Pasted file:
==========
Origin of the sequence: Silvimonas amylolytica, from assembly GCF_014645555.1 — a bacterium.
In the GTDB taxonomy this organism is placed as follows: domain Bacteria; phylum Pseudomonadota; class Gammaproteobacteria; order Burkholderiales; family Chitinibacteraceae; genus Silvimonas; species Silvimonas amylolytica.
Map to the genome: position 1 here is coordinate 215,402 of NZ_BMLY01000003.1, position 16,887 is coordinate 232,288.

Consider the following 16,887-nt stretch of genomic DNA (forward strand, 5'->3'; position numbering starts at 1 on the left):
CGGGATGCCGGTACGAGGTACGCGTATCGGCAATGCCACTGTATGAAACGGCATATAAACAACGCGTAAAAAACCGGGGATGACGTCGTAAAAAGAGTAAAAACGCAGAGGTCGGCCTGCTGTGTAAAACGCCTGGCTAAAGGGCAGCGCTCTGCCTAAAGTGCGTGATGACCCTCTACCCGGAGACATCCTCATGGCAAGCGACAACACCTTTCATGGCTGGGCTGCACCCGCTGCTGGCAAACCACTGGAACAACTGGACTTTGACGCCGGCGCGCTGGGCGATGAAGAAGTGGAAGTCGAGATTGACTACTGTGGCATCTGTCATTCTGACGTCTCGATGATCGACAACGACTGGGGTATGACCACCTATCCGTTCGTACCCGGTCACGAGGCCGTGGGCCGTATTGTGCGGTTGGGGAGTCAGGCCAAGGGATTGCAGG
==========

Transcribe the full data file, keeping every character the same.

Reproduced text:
Origin of the sequence: Silvimonas amylolytica, from assembly GCF_014645555.1 — a bacterium.
In the GTDB taxonomy this organism is placed as follows: domain Bacteria; phylum Pseudomonadota; class Gammaproteobacteria; order Burkholderiales; family Chitinibacteraceae; genus Silvimonas; species Silvimonas amylolytica.
Map to the genome: position 1 here is coordinate 215,402 of NZ_BMLY01000003.1, position 16,887 is coordinate 232,288.

Consider the following 16,887-nt stretch of genomic DNA (forward strand, 5'->3'; position numbering starts at 1 on the left):
CGGGATGCCGGTACGAGGTACGCGTATCGGCAATGCCACTGTATGAAACGGCATATAAACAACGCGTAAAAAACCGGGGATGACGTCGTAAAAAGAGTAAAAACGCAGAGGTCGGCCTGCTGTGTAAAACGCCTGGCTAAAGGGCAGCGCTCTGCCTAAAGTGCGTGATGACCCTCTACCCGGAGACATCCTCATGGCAAGCGACAACACCTTTCATGGCTGGGCTGCACCCGCTGCTGGCAAACCACTGGAACAACTGGACTTTGACGCCGGCGCGCTGGGCGATGAAGAAGTGGAAGTCGAGATTGACTACTGTGGCATCTGTCATTCTGACGTCTCGATGATCGACAACGACTGGGGTATGACCACCTATCCGTTCGTACCCGGTCACGAGGCCGTGGGCCGTATTGTGCGGTTGGGGAGTCAGGCCAAGGGATTGCAGG